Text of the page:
Xu Yanyan, Song Yikang / Yicai2016-12-08
(Yicai Global) Dec. 8 -- China's foreign exchange reserves dropped for a fifth month in a row last month, falling by the most since January, after the yuan weakened to an eight-year low.
Reserves fell USD69.1 billion to USD3.05 trillion in November, the People's Bank of China said in a statement yesterday. They fell USD99.5 billion in January.
The decline cannot be seen simply as capital flight, said Zhao Qingming, chief economist of China Financial Futures Research Center.
Forex expert Han Huishi said non-US currency devaluation probably contributed at least USD30 billion. In addition, as US, European and Japanese bond market rates rose sharply, the revaluation of the assets of the underlying investment reserve may contribute at least USD20 billion. So, the foreign exchange reserves downward pressure caused by a deficit in foreign exchange settlement and sales should be at least USD15 billion to USD20 billion.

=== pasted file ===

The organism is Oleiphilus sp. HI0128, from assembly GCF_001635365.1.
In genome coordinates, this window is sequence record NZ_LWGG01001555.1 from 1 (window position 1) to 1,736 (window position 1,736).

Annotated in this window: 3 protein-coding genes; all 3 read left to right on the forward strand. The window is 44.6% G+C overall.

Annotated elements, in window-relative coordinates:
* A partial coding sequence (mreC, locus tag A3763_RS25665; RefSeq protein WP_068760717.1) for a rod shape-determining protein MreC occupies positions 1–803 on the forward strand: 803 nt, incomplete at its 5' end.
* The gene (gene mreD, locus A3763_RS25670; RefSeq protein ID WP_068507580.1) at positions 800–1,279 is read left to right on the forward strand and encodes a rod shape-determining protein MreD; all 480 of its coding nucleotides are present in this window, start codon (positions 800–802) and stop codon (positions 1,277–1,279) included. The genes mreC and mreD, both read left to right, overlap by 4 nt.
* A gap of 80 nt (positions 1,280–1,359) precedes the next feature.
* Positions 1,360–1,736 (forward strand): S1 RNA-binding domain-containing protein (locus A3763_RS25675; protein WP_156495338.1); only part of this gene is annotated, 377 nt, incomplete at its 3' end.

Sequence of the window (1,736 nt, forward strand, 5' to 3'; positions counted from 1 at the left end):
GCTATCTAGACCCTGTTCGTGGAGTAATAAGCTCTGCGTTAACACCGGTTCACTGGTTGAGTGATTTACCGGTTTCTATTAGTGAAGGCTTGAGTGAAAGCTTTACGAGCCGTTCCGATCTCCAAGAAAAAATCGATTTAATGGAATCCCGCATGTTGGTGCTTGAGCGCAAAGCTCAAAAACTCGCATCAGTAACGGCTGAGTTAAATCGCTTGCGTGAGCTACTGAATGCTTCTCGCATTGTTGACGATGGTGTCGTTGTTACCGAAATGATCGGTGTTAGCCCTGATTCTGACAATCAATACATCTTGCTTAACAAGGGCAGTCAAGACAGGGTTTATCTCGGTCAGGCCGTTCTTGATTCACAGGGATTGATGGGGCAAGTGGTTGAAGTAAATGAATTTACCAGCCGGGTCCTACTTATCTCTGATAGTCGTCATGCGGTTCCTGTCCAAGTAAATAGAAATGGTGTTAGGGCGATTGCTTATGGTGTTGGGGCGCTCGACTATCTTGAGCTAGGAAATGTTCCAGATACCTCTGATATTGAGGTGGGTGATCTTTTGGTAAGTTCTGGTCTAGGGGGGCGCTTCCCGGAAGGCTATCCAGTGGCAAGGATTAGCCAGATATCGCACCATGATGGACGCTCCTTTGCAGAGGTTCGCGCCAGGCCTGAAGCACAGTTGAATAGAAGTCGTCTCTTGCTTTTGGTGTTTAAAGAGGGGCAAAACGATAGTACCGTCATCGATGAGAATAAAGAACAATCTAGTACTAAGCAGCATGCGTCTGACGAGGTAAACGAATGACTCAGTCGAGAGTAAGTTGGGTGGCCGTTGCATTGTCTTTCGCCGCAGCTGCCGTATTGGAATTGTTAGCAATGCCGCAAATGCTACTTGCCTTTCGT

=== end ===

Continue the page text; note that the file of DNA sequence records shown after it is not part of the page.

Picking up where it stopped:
Experts also warned on the risks of mutual reinforcement between capital outflows and the yuan's devaluation. Lian Ping, chief economist at the Bank of Communications Ltd., believes capital flows will affect foreign exchange supply and demand with a knock-on effect on the exchange rate.
"The yuan’s future trend depends on the dollar," Han said. "If the dollar continues to gain, the yuan won't necessarily be strong against it. With the dollar index challenging 105 in 2017, then there's a high probability of the yuan breaking through the CNY7."